But to shed light on the argument from the bloody obvious, we should consider evidence for flutes made by a quite different group of people.
As we’ve seen, related to the debate concerning whether the Upper-Paleolithic was special vis-à-vis its new human arrivals, there is also debate concerning their relationship with their new neighbours: the much-derided Neanderthals. Views on Neanderthals spread from their being thuggish, rough-and-tough half-humans (the rugged survivalists of the hominid lineage) to highly cultured, sophisticated, might-as-well-be-humans. The evidence for views on the latter side include tantalizing archaeological hints about bead-work, burial and—here’s where our flute-based theme returns—music.
Way back in 1997, Turk reported a find from the Divje babe caves in Eastern Europe. It was a juveline cave-bear femur. Have a look:
Those holes are pretty suggestive of finger-holes, I’d say. And that broken bit on the right end looks like it had another hole as well, and that bit on the left looks like it could have been a mouth-piece. However, many researchers (here, here, and here for example) have gone to a lot of trouble to argue that in fact holes like these are made by large carnivores.
Why? Well, because they’re too early: they date from the Middle-Paleolithic. That is, if they are flutes, they are flutes made by Neanderthals.
Much more careful work has been carried out questioning and probing the flutiness of the Divje babe find than that from Swabian Jura. Where, it is asked, are the tell-tale signs of tool use on the bone? Couldn’t the holes represent damage from carnivores? Or just weathering?
In response, Tuniz et al report a set of studies. They analysed the piece in minute detail using micro-tomography (basically, you X-ray your piece and then render it digitally in high detail and three dimensions). They also compared different ways of generating Divje-babe-like holes in bones using the kinds of tools also found in the caves and found that they didn’t really leave ‘tell-tale’ traces, and that moreover the marks on the flute just don’t line up with other examples of carnivore damage.
Delightfully, they also report on making a replica of the flute from a well-preserved young cave-bear’s femur (by the way, making musical instruments from the remains of extinct lineages strikes me as particularly badass):
As they report:
“This ‘musical instrument’ can achieve two and a half octaves in a tone sequences of a 12-tone scale. If overblowing is taken into account, its range is more than three octaves. In musical jargon, it is possible to perform legato, staccato, frullato, glissando, decomposed chords, interval leaps and melodic sequences from the lowest to the highest pitch. The dynamic musical capabilities range from piano to forte, as in the case of modern flutes” (588).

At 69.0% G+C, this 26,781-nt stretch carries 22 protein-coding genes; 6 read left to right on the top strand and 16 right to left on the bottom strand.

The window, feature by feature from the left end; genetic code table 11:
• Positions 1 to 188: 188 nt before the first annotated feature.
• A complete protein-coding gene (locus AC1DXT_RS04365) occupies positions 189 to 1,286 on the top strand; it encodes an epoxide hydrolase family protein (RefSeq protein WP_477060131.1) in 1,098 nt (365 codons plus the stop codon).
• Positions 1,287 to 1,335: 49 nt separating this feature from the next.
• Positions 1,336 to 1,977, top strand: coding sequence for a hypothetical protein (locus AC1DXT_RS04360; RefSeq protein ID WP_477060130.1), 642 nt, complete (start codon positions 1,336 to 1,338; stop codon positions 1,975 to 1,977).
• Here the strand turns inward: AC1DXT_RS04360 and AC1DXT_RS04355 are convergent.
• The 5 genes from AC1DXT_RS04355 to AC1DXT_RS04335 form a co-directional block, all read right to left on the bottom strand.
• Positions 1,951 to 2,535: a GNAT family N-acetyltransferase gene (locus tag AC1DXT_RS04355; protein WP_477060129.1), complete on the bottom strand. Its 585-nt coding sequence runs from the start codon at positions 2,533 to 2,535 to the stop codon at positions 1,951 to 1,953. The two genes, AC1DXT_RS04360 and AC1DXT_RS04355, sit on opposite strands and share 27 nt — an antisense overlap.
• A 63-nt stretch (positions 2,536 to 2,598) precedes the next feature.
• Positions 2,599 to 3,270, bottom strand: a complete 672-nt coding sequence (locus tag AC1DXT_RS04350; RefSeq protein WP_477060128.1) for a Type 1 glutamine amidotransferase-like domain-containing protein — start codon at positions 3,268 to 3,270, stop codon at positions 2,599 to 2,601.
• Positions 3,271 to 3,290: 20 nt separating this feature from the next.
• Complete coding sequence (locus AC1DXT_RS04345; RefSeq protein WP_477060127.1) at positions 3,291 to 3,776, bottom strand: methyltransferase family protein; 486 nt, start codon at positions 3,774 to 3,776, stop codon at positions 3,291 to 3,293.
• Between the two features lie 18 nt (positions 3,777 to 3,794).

Tuniz et al are restrained in their conclusion – “While the current evidence cannot conclusively prove a Neanderthal origin for this archaeological specimen, carnivores did not produce many of the features on the ‘flute’” (588) – but, considering the discussion above, we might wonder why this isn’t an inference to the bloody obvious. The remain is very well preserved, as indicated by its amenableness to the very fine-grained analysis Tuniz er al report. Further, the musical capacities of the replica strike me as a pretty strong argument for a tight connection between form and function—so what’s missing? I think the answer has two parts.
First—and more mundanely—accepting Neanderthal flutes requires a much larger overhaul to our background picture of human evolution and dispersal than accepting the Swabian Jura flutes. We know that humans make flutes, and there are bountiful evidence of them, say, 20k years ago. It is something of a surprise to find humans making them 40k years ago, but not really earth-shattering. Indeed, given that we don’t think there are any crucial biological differences between ourselves and Homo sapiens 50,000 years ago, why shouldn’t we expect them to have the idiosyncratic trappings of small-scale human societies? But we don’t know that Neanderthal make flutes. They and we split around 600,000 years ago, and we just don’t know what kinds of differences in behaviour, cognition and sociality evolution could wring in that time. Their building flutes—and making music—then, would be a much more surprising, revolutionary, discovery.
In a sense, then, there’s more epistemically at stake for the Neanderthal flute than the Human flute. So, in addition to a tight coupling between form and function, and well-preserved form, inferences to the bloody obvious musn't be too revolutionary; that is, they shouldn't challenge our background picture too much. But that isn't the end of the story.
Second, and this is more speculative, I think Neanderthals having a musical tradition with a material culture challenges our ideas of what it is to be human. As Conard et al put it:
“Researchers universally accept the existence of complex musical instruments as an indication of fully modern behaviour and advanced symbolic communication” (737).
Music in various guises is a ubiquitous feature of human societies. It is also something that we very much associate with ourselves: it elicits deep emotion, fosters social bonds, often requires cooperation, and is creative in that special, somewhat mysterious way that we like to associate with the better side of humanness. Consider these two quotes attributed to Beethoven:
“Music is a higher revelation than all wisdom and philosophy.”
“Music is indeed the mediator between the spiritual and sensual life.”
Music is supposed to be a property which connects us to the divine—it makes us special.
It is a tragedy that we are the only twig of the hominid lineage to make it to this point in time. A tragedy on many counts, but here it is an epistemic one: we are left with very little way of knowing to what extent our sapiens-exceptionalism is justified. We point at various traits—complex culture, really tricky tool-use, true language, cumulative learning—and say that, that is what sets us apart, that is what makes us human! But with our closest relatives unavailable, we know neither whether those properties truly distinguish us, or whether we are truly unique, or whether we would happily accept these slightly-odd, slightly-different, creatures as being like us.
So that is why there is no inference-to-the-bloody-obvious to be had for Neanderthal flutes. The stakes aren’t simply those of day-to-day scientific inference, but involve our very conception of what it is to be human.